Incident in Fairfield County Interrupts Mail Delivery in Greenwich and Stamford

Mail delivery has been suspended on part of a route on the Stamford-Greenwich border after a letter carrier was threatened (CT Examiner)


TwitterFacebookCopy LinkPrintEmail

In Santa Monica, California, last April, the U.S. Postal Service suspended mail delivery to one city block after a customer struck a letter carrier with a broomstick.

Newsweek reported that it was one of three incidents in which letter carriers had been assaulted or threatened by that customer, and that USPS officials took the unusual step of refusing to deliver mail for the safety of their employees.

This April, it’s happened on a street in Stamford that runs along the border with Greenwich.

Like the residents of that block in Santa Monica, people living on East Middle Patent Road in North Stamford now have to drive to the post office to get their mail.

Their longtime letter carrier stopped delivering to their street on Thursday, when an East Middle Patent Road man greeted the carrier wearing a black ski mask and pointing a gun.

The mail carrier sped away and called Stamford police, who sent multiple officers to 294 East Middle Patent Road at 1:45 p.m. Thursday, Assistant Chief Richard Conklin said.

“Officers set up a perimeter, and saw the suspect running down his driveway. He was taken into custody,” Conklin said. “A pellet gun was found on the ground near the mailbox and seized as evidence.”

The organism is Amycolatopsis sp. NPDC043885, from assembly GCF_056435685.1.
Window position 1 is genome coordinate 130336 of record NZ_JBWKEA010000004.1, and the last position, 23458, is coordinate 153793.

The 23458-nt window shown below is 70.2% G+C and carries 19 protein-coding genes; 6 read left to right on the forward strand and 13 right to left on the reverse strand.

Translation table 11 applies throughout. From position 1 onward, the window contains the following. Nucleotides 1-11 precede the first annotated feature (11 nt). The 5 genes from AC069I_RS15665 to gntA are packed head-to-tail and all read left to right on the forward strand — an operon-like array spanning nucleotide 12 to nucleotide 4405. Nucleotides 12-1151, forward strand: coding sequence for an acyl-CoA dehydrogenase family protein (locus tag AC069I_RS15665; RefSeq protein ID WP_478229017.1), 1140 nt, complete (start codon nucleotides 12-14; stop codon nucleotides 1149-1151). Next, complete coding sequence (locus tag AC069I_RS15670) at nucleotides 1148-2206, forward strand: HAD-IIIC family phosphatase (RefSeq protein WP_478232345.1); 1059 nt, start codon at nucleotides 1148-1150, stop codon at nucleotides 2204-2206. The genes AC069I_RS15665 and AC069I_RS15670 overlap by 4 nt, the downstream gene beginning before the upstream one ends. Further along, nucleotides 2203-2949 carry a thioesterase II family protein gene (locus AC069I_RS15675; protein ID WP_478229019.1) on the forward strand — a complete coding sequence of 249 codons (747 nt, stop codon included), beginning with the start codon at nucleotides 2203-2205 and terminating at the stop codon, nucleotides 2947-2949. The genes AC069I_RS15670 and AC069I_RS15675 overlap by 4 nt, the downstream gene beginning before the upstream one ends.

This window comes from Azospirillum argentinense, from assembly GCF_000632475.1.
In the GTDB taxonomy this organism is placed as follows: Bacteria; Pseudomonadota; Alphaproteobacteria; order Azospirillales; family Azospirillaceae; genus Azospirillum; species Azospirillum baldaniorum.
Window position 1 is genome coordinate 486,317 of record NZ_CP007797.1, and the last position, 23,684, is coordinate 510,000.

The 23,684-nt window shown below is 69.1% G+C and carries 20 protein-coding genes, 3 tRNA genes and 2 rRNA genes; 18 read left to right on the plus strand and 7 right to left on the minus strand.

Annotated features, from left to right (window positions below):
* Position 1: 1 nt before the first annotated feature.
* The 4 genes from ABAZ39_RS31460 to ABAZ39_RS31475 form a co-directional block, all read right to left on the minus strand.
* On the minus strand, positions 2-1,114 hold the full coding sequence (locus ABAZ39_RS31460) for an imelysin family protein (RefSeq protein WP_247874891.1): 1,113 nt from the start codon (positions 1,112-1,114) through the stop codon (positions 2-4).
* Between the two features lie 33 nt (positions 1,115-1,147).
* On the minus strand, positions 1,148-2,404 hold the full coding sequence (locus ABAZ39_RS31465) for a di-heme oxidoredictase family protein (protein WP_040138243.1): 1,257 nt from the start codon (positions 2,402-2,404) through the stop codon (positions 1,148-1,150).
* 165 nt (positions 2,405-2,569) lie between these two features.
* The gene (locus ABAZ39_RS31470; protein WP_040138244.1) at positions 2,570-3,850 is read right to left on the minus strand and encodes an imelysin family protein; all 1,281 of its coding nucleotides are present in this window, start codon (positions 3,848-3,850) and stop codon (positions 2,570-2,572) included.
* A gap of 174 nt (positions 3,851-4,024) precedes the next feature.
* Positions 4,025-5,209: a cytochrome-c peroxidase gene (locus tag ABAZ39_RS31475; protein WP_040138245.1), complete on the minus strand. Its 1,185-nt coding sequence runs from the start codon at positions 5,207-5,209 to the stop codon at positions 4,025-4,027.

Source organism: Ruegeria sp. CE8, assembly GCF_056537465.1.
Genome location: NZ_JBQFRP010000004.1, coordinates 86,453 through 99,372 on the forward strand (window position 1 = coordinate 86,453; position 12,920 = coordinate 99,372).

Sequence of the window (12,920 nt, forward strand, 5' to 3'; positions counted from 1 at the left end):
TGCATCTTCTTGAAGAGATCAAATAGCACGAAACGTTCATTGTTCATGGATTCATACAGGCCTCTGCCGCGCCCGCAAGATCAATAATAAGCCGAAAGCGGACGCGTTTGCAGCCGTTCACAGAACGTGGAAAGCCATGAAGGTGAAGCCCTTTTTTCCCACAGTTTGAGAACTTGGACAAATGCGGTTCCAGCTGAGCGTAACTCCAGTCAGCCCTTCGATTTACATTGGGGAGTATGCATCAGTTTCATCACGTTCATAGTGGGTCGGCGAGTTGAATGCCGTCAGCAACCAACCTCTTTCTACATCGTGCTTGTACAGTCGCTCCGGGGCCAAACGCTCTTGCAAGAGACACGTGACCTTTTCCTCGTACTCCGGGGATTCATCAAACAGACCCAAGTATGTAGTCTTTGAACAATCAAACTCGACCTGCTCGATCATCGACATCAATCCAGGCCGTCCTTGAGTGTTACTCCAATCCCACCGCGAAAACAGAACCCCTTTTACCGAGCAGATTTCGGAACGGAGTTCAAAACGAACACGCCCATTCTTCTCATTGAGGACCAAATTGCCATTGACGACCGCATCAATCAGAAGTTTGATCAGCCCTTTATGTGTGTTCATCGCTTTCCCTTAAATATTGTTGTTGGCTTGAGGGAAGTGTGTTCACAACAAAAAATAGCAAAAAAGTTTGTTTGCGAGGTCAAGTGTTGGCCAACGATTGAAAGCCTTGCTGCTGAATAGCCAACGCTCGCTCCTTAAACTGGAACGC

Police arrested 33-year-old Robert Fierro, charging him with first-degree threatening and breach of peace, Conklin said.

“The postal worker said the suspect often met him at the mailbox, but that he’s been acting erratically and rambling in recent weeks,” Conklin said. “It turned out to be a pellet gun, but it was very frightening.”

So much so that the letter carrier is not returning to East Middle Patent Road for a time, said David Mickelson, who lives there.

“On Friday I had one thing in my mailbox – a notice from the postmaster that said, ‘Dear postal customer, I would like to inform you about a recent incident and ongoing investigation,’” Mickelson said. “The notice said that mail service to my address will be suspended until further notice.”

Each day since then, between noon and 5 p.m. on weekdays and noon and 2 p.m. on Saturdays, Mickelson and his neighbors must make a trip to the post office on Valley Drive in Greenwich if they want their mail. A good portion of East Middle Patent Road is in Stamford, but it runs so closely along the Greenwich border that mail is delivered from a post office in that town.

On Monday, Mickelson said, “I picked up my mail at the post office and asked a clerk if it was true that a mailman was held up, and he nodded yes. I imagine it’s scary to be a mailman and have that happen.”

It is, said a postal worker who could not be identified because USPS prohibits employees from speaking to the press.

Safety has “become a big issue across the country, and the postal service is trying to put protocols in place to protect us,” the worker said.